The Blacklist Support Group (BSG) has made a formal submission to the Home Office with suggested Terms of Reference for the Pitchford Inquiry into undercover policing, calling for the judge led inquiry to investigate police surveillance of trade union members. The Pitchford Inquiry was set up by Teresa May before the General Election, in response to revelations that undercover police units spied on bereaved relatives of murder victims, including the Stephen Lawrence family and had long term sexual relationships with women activists they were spying on. BSG are being legally represented by the prominent human rights solicitor Imran Khan, who has supported the blacklisted construction workers since presenting an IPCC complaint about police collusion in blacklisting back in 2012. Imran Khan is also representing Doreen Lawrence in the Pitchford Inquiry. The deadline for such submission is tomorrow (Wednesday 24th June) and the final remit is expected to be published by the end of July.
Proposed Terms of Reference for the Public Inquiry into Undercover policing from the Blacklist Support Group:
“To inquire into and make recommendations as to the role, conduct and governance of the police service and her majesty’s Government in the establishment and deployment of undercover and covert operations, with specific regard to the Special Demonstration Squad, National Extremism Tactical Coordination Unit and any other similar units in the police and in particular, to consider:
- The surveillance of trade union activists and trade union supported campaigns;
- The provision of information by the police, whether directly or indirectly, of information contained on databases they have access to, to businesses about prospective employees;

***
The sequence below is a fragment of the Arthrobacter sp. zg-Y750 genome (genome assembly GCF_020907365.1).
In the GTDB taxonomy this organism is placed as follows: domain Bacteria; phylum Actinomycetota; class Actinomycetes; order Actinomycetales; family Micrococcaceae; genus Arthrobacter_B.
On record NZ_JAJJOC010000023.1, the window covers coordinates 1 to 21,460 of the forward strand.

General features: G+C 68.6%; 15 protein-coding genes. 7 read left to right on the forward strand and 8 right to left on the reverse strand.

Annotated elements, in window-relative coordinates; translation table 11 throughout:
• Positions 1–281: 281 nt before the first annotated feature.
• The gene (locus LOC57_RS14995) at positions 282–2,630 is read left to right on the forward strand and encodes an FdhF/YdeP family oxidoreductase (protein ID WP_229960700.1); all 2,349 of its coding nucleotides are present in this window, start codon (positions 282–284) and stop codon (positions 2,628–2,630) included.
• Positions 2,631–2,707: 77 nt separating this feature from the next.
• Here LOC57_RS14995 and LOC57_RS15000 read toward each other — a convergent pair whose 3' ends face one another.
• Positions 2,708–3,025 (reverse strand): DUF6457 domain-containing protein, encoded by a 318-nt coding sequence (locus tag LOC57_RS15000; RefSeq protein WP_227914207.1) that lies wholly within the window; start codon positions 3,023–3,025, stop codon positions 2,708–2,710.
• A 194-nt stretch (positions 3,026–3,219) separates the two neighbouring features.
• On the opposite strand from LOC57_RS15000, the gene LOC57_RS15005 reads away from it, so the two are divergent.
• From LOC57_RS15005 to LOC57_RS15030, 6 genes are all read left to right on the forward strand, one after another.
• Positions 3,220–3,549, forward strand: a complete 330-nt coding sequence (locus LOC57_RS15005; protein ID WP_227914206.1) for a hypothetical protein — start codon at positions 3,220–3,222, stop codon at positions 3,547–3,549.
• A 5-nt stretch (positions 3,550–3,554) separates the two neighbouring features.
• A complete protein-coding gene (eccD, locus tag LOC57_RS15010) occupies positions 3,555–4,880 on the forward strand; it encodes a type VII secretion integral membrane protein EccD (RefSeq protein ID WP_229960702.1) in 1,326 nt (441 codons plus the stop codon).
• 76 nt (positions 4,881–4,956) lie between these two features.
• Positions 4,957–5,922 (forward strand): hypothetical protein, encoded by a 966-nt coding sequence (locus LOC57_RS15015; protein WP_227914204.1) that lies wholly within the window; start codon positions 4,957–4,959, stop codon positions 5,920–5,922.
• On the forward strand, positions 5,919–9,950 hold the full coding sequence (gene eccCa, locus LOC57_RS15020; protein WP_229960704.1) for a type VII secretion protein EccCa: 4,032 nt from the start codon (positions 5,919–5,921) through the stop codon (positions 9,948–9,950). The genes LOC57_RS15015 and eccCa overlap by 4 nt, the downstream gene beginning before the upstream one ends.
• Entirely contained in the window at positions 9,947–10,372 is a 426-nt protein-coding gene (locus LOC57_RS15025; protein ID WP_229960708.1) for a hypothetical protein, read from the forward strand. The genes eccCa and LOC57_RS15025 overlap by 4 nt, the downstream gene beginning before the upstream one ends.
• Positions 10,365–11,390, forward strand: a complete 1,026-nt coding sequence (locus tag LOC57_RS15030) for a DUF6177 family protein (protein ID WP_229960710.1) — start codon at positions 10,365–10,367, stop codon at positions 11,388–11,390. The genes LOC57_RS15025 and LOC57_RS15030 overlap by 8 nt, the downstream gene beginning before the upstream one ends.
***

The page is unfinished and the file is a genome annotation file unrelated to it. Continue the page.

- The collusion, specifically with the Economic League and the Consulting Association and any other similar organisations, in the blacklisting of trade union members;
- The outsourcing of state surveillance operations to private contractors;
- The level and degree of political oversight into the above operations;
- The extent to which the police were assisted in the above operations by the security services;
- The circumstances of, and the reasons for, the loss, destruction and /or unavailability of documentation with regard to the matters above.
The Inquiry will also consider how to fulfill the objectives set out in these Terms of Reference by considering, in particular, the:
- Extent and degree of protection from prosecution, under the Official Secrets Act or any other relevant legislation, of any witnesses giving information / evidence including whistleblowers;
- Extent and degree to which the police’s stated position of ‘Neither Confirm Nor Deny’ affects a transparent and thorough investigation into the matters set out above”.
The covering letter to the Home Office from Imran Khan states: